Being the leader of the pack does not involve hitting. I really hate it when these groups come out and use false information to try to debunk something they don't like. IMO, there is more than one right way to do most things, animal training included. I am dominant over my dog. If I weren't he would run the house, and thats my job. I've never hit him. One thing I've learned from being around people is that most of them think their way is the only right way.
I'm using info I got that I think is based on Milan's. Human = alpha. Jack is right; it never says to hit them or anything like that. Just tell them no and correct them, make them earn food, treats, etc.
All I've changed is we started doing a "pack walk," and they are earning walks, food, water. It seems to be working!
Thanks for the link. I like both Victoria and Cesar they both are great trainers. But I have to say that there is a reason Cesar is called the dog whisper. He is amazing with canines period. As Cesar says exercise, then discipline, and finally, affection. As the human pack leader, you must set rules, boundaries, and limitations and always project a calm-assertive energy.
They have to "earn" basic necessities such as food and water? There is something wrong, there.
Milan believes in working the dog to death, especially problem dogs, until they are too exhausted to be disobedient. He has talked about the tread mill discipline numerous times, and was recently sued by the owner of a dog who was injured from being worked too hard. Milan also says the same thing about his kids. When they misbehave, they need to run around the block several times until they are too tired to misbehave. He is no "whisperer" he is borderline abusive. There are Facebook pages protesting his methods.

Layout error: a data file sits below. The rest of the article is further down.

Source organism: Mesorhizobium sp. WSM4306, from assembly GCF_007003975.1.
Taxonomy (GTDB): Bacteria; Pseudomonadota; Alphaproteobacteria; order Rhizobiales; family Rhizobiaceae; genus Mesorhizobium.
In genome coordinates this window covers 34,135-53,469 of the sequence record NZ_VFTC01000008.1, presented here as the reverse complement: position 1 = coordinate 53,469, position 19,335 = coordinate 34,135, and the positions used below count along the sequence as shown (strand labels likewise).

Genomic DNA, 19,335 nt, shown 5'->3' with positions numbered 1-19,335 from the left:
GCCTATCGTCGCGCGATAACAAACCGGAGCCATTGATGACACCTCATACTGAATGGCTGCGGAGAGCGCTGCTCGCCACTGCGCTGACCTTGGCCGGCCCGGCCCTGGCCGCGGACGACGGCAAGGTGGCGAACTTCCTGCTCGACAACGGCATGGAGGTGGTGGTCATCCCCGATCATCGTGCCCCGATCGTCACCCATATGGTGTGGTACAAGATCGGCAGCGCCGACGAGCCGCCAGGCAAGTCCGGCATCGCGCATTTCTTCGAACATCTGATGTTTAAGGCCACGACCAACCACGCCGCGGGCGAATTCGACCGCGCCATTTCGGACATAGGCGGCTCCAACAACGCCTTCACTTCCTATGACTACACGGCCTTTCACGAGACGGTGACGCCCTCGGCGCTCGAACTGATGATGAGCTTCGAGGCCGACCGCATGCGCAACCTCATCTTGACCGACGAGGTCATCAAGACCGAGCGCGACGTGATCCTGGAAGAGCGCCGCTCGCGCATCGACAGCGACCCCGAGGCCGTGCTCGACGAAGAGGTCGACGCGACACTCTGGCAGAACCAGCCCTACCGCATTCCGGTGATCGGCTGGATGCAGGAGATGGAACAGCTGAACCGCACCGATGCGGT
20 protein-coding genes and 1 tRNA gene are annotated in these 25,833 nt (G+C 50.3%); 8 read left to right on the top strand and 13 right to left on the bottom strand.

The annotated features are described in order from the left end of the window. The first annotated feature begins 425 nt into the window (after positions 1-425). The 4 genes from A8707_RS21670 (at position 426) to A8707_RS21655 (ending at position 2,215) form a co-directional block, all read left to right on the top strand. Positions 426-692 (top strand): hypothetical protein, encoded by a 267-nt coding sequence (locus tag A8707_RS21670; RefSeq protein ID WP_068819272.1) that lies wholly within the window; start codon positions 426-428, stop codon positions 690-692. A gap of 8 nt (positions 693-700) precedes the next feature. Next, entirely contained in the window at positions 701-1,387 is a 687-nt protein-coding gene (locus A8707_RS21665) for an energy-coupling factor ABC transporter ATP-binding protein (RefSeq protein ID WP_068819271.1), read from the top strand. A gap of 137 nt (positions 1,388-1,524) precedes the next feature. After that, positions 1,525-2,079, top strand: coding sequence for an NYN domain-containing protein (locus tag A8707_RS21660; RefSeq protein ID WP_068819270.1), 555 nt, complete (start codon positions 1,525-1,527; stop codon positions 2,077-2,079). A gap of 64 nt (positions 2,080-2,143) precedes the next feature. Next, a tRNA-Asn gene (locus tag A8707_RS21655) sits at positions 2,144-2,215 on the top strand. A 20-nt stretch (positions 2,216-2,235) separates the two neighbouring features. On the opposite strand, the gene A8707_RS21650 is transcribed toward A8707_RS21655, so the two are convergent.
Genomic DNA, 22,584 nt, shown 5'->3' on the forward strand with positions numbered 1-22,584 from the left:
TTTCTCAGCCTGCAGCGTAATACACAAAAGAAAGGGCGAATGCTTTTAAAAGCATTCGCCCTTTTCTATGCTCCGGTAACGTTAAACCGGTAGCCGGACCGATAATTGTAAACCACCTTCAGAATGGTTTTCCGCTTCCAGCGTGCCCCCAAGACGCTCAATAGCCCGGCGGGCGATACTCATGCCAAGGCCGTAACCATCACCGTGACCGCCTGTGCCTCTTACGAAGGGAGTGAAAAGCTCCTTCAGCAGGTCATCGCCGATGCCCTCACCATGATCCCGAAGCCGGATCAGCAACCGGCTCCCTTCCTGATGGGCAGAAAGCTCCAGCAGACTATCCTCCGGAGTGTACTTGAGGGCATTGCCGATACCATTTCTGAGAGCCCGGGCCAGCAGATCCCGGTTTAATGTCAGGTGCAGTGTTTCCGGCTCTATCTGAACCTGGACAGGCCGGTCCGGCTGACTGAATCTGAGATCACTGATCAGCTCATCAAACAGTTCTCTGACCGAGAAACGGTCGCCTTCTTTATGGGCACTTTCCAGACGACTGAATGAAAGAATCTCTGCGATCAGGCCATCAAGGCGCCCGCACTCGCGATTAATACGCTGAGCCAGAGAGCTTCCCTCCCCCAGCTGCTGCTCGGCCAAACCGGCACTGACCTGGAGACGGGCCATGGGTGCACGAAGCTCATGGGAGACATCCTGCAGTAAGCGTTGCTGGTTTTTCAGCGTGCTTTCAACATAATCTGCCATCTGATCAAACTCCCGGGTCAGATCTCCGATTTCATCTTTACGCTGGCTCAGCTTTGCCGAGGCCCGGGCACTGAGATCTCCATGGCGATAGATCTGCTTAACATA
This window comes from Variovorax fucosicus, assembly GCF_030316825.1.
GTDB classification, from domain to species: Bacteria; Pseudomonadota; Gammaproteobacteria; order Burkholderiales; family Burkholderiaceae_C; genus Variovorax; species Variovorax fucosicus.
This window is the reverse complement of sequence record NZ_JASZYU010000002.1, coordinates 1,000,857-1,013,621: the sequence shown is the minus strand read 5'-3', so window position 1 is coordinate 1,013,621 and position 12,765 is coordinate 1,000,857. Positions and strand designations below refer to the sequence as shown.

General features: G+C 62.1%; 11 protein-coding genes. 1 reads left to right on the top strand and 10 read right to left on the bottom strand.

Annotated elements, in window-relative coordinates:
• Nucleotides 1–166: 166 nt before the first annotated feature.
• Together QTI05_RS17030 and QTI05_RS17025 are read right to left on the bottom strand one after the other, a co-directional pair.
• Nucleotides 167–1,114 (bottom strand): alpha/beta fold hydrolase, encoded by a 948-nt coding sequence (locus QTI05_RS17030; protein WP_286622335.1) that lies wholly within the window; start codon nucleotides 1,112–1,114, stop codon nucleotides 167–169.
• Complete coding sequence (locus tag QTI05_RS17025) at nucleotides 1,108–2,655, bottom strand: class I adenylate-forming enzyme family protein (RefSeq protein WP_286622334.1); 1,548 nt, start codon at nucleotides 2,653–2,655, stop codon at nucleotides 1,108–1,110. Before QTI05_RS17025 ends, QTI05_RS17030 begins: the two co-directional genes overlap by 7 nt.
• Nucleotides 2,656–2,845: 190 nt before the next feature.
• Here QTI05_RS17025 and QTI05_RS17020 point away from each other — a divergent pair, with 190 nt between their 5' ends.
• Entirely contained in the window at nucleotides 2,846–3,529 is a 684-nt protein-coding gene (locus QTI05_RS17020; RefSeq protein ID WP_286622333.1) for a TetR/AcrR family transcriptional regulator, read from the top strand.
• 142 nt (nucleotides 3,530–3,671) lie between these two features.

That's funny! Our big dog loves to be sprayed, so that kind of thing has never worked (we used a can of pennies at first to train him to stay away from the door, then our sharp voice and a hand signal). We think our big dog is part Portuguese water dog, so maybe that's why he likes the spray bottle. He like playing with the hose, too.
Dark Knight, hi and glad to see you. In your life do people see you and feed you and give you something to drink just because you exist? Yes, dogs have always earned their food and water etc. They do this by protecting their family or whatever they have been taught to do.
Dogs as man's best friend have earned their right to their position by past acts. The only thing that doesn't earn it's food and water, shelter, etc are our children, who by their being are entitled to such from their parents.
I don't use punishment to handle my dogs, but that said, my dogs don't always obey. I think it depends somewhat on the breed, but thats just an opinion.
*alpha roll, *snort.
Our pets, who rely on us for their food and water, since we can withhold it from them, deserve it just for being part of our family, as well. When they can go to the fridge and make dinner or turn on the faucet for a drink, then we'll talk, otherwise, it's our responsibility (and the law) to make sure they always have those things.
Separate names with a comma.